During lockdown we spent a lot of time browsing the Man in Seat 61’s website, dreaming about the travels we might do in the future once the world opened up again.
Planning is part of the joy of travel, and we dreamt up many wild, long trips we could envisage doing by train. Flight-free adventures now seemed not only possible but even more exciting than flying in and out of a country in a quick weekend.
With city and culture and nature a must for our first big European train trip, we settled on Slovenia, inspired by the Rewilding Europe projects, and captivated by how green and nature-friendly Slovenia is with its pristine forests and spectacular landscapes. To leave work in Wigan on a Friday and be in Ljubljana 36 hours later seemed magical. Being able to get a train to London Euston in two hours, then stay overnight at Kings Cross ready for an early-morning Eurostar definitely makes planning flight free adventures a lot easier!
The Eurostar brings back some of the excitement of travel compared to airports and it's a great way to arrive on the continent. You get a nice cup of coffee, flick through the interesting magazine and watch the British scenery disappear to be replaced on the other side of the Channel with the sight of northern France. That moment when the train comes out of the tunnel is always exciting.
The Eurostar brings back some of the excitement of travel compared to airports and it's a great way to arrive on the continent.
We had allowed an hour and a half to cross Paris, and took the advice of the Man in Seat 61 to buy our tickets for the Metro from the Eurostar’s on-board café. This came in very handy as we negotiated the connection with time to spare and bypassed some very long queues for the ticket machines at Gare du Nord.
The next leg of our journey took us through the beautiful hills and woods of Alsace, an area with a distinct combination of French and German culture. We read, relaxed and took in the views as our train headed for the Swiss border.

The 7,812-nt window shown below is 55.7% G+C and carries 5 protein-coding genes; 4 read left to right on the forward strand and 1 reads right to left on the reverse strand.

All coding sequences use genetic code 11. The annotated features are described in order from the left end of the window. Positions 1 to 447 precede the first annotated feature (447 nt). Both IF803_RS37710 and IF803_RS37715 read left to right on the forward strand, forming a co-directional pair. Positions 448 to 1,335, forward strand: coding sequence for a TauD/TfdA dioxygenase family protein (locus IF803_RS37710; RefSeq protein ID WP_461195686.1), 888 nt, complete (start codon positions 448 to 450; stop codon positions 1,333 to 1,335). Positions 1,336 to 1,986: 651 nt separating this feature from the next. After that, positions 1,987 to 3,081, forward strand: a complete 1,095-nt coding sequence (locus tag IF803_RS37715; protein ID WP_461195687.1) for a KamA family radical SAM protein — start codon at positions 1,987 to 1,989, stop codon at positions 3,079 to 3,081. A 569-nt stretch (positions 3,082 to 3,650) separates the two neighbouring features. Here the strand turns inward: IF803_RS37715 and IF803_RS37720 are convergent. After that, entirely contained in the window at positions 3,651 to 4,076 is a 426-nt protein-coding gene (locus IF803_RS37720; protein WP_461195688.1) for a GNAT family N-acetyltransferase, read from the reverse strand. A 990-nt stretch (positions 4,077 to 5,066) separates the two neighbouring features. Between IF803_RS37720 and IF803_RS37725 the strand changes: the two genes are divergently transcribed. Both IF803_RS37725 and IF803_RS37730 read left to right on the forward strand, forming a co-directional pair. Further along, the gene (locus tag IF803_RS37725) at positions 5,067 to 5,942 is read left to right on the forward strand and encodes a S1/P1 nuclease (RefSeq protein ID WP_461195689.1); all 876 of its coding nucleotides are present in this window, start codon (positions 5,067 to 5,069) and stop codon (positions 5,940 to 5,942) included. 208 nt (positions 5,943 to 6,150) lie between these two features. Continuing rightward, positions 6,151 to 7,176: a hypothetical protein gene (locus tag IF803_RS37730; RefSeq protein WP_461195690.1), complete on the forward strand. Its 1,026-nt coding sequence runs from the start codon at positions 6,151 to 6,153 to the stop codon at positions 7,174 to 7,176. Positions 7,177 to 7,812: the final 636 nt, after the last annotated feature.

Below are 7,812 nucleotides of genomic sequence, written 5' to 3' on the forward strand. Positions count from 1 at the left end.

The scenery in Switzerland was every bit as stunning as we had hoped, and we had a few hours in Zurich to look around the beautiful and compact city, have a pre-dinner drink at a lakeside bar and tuck into delicious, homely German food at a traditional bierhalle. Zurich was a real gem, and one we would never have found if we had simply flown to Slovenia.
Zurich was a real gem, and one we would never have found if we had simply flown to Slovenia.
Then it was back to the station for the biggest adventure of the trip: a night on a sleeper train. We shared a six-berth couchette and were soon chatting over miniature bottles of red wine from the supermarket (we definitely recommend this!) with our new travelling companions: two other young couples of similar ages to us, one from Switzerland and one from the Netherlands.
We quickly found we had lots in common, including why we were all on an overnight train rather than flying to our destinations. In fact we got on so well with the other couple who got off in Ljubljana that we all went for an early morning coffee while we waited to pick up our rental vehicles.
The sleeper train had been excellent: an enjoyable evening and a pleasantly good night’s sleep, considering six adults were packed into a room not much bigger than a double bed. In the morning we emerged into the corridor to take in the views. There was Slovenia, all dramatic mountain peaks with their slopes clad in thick forest, with the early-morning mist adding to the picture.